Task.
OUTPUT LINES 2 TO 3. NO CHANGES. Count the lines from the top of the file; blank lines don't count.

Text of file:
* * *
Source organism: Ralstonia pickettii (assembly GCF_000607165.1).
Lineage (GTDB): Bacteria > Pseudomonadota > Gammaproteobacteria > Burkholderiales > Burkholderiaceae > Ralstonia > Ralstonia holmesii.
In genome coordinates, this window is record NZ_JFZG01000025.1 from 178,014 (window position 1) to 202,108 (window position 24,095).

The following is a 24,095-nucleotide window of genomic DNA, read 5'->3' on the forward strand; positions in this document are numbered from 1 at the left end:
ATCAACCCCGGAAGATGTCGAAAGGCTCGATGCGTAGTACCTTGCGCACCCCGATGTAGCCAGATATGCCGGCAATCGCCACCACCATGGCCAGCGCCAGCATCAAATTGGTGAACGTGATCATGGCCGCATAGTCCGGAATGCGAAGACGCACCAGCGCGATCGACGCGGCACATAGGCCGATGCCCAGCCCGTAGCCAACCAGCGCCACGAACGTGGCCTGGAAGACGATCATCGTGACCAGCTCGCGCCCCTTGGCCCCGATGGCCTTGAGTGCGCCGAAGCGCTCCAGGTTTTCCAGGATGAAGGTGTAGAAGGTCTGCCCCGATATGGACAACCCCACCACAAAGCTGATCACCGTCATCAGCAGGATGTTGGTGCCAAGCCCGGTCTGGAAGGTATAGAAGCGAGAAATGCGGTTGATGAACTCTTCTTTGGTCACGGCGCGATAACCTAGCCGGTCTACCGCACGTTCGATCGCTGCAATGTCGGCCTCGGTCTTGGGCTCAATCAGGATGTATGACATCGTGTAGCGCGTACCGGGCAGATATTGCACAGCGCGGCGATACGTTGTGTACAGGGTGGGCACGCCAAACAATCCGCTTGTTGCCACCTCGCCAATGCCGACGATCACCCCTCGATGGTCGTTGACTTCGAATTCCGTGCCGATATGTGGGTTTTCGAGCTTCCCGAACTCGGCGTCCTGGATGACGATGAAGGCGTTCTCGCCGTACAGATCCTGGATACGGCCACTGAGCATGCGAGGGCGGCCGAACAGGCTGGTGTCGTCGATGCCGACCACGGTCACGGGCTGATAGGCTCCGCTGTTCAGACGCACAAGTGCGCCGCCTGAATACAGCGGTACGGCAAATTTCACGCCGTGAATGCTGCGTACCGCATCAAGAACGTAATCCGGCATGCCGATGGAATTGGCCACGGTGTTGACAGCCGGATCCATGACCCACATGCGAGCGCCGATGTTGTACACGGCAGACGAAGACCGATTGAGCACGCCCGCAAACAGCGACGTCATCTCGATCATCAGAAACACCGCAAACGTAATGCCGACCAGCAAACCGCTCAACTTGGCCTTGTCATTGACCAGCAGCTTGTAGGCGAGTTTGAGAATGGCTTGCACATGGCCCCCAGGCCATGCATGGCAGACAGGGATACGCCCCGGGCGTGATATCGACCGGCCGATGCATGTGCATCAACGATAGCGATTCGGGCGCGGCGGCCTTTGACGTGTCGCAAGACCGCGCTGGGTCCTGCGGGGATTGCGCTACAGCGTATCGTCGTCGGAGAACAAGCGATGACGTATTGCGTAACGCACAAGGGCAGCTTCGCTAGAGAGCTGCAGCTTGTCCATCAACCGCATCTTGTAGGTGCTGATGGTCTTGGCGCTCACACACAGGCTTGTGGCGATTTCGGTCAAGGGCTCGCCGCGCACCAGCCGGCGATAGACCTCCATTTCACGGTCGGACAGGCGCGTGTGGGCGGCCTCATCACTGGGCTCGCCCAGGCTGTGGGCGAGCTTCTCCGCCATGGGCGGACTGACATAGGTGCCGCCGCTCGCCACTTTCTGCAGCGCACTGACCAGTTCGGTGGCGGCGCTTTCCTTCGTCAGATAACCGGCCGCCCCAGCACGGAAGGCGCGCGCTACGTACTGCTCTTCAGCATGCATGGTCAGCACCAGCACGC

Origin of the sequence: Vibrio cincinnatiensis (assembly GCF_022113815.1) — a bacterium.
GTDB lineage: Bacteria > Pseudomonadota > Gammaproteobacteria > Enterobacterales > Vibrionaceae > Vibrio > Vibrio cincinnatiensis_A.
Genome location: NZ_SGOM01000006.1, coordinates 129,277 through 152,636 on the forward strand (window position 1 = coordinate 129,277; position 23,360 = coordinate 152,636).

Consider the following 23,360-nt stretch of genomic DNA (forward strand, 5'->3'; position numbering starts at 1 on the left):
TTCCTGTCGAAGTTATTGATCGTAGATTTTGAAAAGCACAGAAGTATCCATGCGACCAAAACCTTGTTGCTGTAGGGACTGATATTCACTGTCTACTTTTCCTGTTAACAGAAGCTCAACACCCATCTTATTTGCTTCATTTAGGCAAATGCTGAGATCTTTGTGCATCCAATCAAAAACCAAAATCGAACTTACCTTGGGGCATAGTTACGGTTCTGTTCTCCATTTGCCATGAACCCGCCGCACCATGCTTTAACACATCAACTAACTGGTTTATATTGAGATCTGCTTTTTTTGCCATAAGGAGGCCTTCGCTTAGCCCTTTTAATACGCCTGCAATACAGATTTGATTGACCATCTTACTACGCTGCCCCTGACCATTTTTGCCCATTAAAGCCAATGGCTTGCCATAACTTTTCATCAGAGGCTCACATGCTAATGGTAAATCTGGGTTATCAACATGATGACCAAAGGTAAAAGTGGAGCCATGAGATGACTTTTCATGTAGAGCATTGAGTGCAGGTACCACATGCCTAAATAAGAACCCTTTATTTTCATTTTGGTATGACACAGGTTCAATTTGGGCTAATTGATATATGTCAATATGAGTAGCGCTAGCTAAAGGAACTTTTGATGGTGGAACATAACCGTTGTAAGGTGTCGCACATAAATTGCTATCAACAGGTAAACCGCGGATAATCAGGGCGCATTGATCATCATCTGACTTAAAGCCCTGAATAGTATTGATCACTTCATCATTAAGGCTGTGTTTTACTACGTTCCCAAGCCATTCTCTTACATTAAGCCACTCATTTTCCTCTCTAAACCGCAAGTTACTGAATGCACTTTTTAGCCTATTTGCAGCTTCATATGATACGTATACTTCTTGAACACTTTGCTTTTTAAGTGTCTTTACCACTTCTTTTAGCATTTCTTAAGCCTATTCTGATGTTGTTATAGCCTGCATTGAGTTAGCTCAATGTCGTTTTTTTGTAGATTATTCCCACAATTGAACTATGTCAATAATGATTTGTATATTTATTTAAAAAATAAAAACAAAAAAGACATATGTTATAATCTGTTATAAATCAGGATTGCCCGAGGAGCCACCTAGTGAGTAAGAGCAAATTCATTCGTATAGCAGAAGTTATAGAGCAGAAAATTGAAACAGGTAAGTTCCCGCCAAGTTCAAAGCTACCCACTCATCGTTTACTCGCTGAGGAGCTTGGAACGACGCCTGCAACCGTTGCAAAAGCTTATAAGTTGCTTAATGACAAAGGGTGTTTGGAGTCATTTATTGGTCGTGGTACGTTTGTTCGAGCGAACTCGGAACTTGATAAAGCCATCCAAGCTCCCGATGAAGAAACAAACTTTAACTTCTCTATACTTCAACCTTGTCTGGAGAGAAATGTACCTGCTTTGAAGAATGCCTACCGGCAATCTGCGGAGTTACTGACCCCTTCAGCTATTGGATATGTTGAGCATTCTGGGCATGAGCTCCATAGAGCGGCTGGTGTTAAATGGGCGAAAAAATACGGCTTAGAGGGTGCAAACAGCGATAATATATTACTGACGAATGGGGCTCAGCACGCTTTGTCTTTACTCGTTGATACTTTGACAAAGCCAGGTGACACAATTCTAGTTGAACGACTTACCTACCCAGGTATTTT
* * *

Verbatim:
Lineage (GTDB): Bacteria > Pseudomonadota > Gammaproteobacteria > Burkholderiales > Burkholderiaceae > Ralstonia > Ralstonia holmesii.
In genome coordinates, this window is record NZ_JFZG01000025.1 from 178,014 (window position 1) to 202,108 (window position 24,095).